Is there anything more terrifying than disembodied voices? Erm, yes. Sure. Any episode of 90s classic Unsolved Mysteries. Or literally seeing a demon. Or waking up with that thing where you can’t move, and they call it “sleep paralysis” but come on, that’s definitely a ghost pinning you down and likely inserting itself into your very soul. Sorry if you deal with that, but you’re up sh*t creek without a paddle, that’s all there is to it.

Disembodied voices are pretty spooky, though – especially if said voices are of the VERY LOUD, VERY WAILY SCREECHY KIND. Absolute hard pass nope nopety nope on that one, folks.

That’s exactly the kind of noises reported by shearers and staff working and camping near Wilga Waterhole, a sort of bush oasis in central-western Queensland, way back in the late 1800s.

According to rumours that circulated from the 1890s right through to the 1940s, when several newspaper articles covered the mysterious sounds, animals that were brought through the area were spooked out of their minds and wouldn’t drink at the waters. Then, of course, there’s the noise itself – which was reported to have been heard by several people.

The best description of the noise comes from an article in the Sunday Mail in 1941, by an author who simply went by the name of ‘Beachcomber’. He told the story of a couple who lived on nearby Ruthven Station, and made a small cabin to live in near the waterhole. After the wife had two experiences with the horrible wailing, the couple moved – but not before telling the story to others in the area, leading to some shearers holding their own investigation by camping at the site. ‘Beachcomber’ recounts their experience.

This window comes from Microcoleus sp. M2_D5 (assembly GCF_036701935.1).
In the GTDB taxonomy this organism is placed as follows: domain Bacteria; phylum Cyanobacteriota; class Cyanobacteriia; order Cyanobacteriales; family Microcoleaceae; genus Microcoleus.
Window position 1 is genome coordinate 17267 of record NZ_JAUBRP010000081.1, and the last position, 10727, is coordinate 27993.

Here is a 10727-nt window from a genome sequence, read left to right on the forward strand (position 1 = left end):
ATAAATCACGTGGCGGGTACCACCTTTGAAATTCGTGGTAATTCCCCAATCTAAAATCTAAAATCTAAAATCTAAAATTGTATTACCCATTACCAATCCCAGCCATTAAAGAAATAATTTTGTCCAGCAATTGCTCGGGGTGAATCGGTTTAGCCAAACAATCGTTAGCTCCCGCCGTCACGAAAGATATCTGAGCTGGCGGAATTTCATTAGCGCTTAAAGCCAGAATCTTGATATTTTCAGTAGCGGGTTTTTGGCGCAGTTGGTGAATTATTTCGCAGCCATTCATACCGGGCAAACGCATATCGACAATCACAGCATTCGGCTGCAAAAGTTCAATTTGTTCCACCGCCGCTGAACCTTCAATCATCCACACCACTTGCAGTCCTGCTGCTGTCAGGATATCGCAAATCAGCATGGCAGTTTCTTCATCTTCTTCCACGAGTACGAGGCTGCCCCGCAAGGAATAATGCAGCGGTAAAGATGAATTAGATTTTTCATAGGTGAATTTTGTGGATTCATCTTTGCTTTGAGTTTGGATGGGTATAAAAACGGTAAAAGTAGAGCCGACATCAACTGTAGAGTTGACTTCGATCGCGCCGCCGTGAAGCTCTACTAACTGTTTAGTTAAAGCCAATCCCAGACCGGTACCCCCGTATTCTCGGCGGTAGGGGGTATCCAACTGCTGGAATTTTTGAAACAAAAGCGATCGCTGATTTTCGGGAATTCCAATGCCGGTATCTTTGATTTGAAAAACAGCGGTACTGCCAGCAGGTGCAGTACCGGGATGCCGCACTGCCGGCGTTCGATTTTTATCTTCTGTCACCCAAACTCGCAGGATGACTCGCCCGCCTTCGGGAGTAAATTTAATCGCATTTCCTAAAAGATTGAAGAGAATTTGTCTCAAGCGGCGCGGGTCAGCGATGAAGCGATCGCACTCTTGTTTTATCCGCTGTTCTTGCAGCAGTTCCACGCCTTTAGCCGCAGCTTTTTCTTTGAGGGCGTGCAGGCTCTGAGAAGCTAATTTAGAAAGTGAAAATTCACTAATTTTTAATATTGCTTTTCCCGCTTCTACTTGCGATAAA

“None of them heard the first distant wail, but in a few seconds as the wailing increased in pitch every man was out of his blankets and on his feet. There came to their astounded ears yelling and wailing and screaming, as if made by innumerable persons, and of such a volume and nature that it could not have been uttered by any animal or bird of the bush.”

These days the waterhole is on private property (so you can’t visit and hear the screeching for yourself) and it’s pretty dried up. That photo above? Not of the actual waterhole. But I imagine it’s kind of the vibe from ye olde 1890s.

Like all good unsolved mysteries worth their salt, there are plenty of rumours as to what causes the noise – from ghostly entities, to mythical creatures, to some really boring “normal” stuff. But if I told you all of those, you wouldn’t listen to our VERY insightful, VERY unhinged All Aussie Mystery Hour podcast episode on the Wilga Waterhole now, would you?

Have a listen on iTunes, Spotify, or below – then come up with your own theories and share ’em in our All Aussie Mystery Hour Facebook group, would ya?

Image: Getty Images / Mangiwau